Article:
AI pilots kick their feet up as aircraft go nowhere and Air China debt…

Victoria
By Victoria September 4, 2012 10:13

AI pilots kick their feet up as aircraft go nowhere and Air China debt…

Firstly, as many of you would have noticed already, the recent weakness of oil futures is giving way to rising prices. WTI spot prices are at $96.93 while Brent Crude continues solid gains of the past week or so currently at $116.29. It is going to be a hard September. But the real story here for aviation is simply one of refining capacity. As manufacturers push out aircraft at ever increasing speeds someone somewhere has got to start increasing jet fuel refining capacity to match this expansion of fleets, especially in the APAC region.
The Indian law ministry is still yet to agree a deal with Boeing for the supply of 787s leaving around 20 Air India officials stranded in Charleston since mid-August awaiting the chance to get their hands on three 787s.
All this is due to the ratification of the compensation agreement between Air India and Boeing over the three year delivery delay. Air India cannot release any payments to Boeing till the contract is approved by the law ministry.
The fourth 787 was the subject of the GE engine blowout during a 28 July taxi test.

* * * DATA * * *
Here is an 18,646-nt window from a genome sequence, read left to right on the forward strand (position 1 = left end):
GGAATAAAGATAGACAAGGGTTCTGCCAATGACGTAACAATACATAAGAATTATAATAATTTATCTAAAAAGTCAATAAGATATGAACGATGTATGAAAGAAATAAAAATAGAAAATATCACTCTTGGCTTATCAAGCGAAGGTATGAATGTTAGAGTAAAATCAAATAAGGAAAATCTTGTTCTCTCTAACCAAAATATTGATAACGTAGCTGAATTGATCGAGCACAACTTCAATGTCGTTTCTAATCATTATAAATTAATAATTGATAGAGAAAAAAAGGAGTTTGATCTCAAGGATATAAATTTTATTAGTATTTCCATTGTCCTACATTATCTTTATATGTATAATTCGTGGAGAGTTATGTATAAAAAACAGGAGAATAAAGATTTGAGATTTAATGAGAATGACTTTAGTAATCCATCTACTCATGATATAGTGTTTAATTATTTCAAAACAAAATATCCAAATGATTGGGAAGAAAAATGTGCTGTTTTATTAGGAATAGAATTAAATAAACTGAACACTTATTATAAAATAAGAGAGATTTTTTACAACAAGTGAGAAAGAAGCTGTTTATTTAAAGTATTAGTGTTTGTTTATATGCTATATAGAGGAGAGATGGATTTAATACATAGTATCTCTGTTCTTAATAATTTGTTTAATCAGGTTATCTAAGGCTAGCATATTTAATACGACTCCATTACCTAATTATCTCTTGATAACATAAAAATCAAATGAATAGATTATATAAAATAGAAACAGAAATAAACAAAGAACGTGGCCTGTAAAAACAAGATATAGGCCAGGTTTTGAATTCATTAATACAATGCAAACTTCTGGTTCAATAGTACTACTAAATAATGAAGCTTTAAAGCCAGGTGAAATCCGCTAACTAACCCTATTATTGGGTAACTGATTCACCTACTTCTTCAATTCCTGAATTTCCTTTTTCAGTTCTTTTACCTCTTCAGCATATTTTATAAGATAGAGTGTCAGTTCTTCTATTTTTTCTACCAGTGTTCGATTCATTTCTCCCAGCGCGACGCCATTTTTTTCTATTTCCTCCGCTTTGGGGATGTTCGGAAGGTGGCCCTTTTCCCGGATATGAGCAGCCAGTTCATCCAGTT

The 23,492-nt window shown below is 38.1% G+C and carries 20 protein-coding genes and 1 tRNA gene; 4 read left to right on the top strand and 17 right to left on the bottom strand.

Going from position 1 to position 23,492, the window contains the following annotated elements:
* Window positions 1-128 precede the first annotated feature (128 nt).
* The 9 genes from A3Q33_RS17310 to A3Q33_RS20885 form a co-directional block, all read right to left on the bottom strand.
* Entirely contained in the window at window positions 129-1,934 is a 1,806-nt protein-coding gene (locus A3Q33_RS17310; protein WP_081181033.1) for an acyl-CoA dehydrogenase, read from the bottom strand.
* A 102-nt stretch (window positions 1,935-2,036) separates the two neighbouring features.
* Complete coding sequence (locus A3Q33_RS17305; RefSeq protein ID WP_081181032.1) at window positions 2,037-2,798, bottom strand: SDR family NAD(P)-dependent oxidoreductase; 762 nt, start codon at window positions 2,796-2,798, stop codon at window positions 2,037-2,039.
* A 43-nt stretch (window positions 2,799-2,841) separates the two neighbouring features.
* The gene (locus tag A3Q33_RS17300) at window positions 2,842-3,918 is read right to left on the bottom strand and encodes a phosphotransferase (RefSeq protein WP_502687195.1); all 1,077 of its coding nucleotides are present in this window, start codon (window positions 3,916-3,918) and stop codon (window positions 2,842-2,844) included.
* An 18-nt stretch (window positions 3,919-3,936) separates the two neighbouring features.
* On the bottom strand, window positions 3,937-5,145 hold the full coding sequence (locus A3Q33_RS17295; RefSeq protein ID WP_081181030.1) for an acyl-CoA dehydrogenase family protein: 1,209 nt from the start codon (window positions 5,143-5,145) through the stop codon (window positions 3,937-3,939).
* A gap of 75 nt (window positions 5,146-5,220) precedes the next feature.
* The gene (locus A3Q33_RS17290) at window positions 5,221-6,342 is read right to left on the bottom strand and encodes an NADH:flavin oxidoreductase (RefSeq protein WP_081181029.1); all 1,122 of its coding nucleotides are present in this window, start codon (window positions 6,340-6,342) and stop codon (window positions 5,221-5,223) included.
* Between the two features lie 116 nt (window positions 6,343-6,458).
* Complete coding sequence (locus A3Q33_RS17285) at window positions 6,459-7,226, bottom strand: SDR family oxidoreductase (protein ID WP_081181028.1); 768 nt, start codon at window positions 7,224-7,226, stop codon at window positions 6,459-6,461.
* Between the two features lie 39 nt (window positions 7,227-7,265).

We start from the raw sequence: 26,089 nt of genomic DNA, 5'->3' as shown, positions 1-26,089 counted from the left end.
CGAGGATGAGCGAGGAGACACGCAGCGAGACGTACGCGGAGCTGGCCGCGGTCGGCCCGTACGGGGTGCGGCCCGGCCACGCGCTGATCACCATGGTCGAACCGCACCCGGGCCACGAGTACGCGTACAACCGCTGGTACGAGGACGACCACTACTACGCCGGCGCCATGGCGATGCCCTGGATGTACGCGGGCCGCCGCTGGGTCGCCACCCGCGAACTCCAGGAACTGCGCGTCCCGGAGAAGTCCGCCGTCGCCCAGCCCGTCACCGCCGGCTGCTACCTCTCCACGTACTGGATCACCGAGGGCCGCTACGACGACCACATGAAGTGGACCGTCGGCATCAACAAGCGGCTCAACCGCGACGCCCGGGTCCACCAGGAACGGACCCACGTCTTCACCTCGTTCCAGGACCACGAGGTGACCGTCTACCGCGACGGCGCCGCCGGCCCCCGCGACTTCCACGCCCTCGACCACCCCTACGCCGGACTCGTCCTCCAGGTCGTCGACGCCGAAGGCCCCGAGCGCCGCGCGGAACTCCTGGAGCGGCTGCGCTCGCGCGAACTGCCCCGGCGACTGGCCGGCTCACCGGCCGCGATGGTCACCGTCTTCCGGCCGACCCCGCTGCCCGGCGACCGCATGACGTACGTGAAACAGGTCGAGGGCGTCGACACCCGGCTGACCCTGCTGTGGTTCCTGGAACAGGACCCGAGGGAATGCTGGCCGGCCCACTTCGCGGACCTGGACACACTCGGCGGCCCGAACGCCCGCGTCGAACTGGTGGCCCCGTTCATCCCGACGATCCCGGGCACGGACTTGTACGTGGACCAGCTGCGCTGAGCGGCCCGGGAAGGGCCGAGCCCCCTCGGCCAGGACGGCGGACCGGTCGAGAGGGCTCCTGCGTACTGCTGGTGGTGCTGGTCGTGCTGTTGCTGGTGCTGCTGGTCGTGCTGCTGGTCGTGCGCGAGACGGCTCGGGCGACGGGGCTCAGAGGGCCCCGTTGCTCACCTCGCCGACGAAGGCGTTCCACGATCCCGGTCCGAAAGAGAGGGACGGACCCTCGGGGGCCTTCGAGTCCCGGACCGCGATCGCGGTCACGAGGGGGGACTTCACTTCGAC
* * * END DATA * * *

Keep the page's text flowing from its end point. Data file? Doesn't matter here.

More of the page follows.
Air China, which is in debt to the tune of US$14.2 billion, is planning its first domestic bond sale in three years to “repay bank loans and replenish cash for future development,” according its Cheng Fan, its chief financial officer.
The carrier plans to sell up to 10 billion yuan (US$1.6 billion) of securities maturing in up to 15 years. Half of that amount will be offered this year.
Air China has suffered from the slump in travel demand across world as well as higher fuel costs, which caused a 77% drop in the airline’s first-half earnings. First half net income fell to 944.5 million yuan from 4.06 billion yuan a year ago, with its debt increasing to 1.7 times its equity on June 30 from 1.5 times at the end of last year, the company said.
A weak yuan is causing more problems for Chinese carriers, with Air China booking a net exchange loss of 339 million yuan for the first half of 2012, compared with a 1.51 billion yuan gain a year earlier.

Victoria
By Victoria September 4, 2012 10:13
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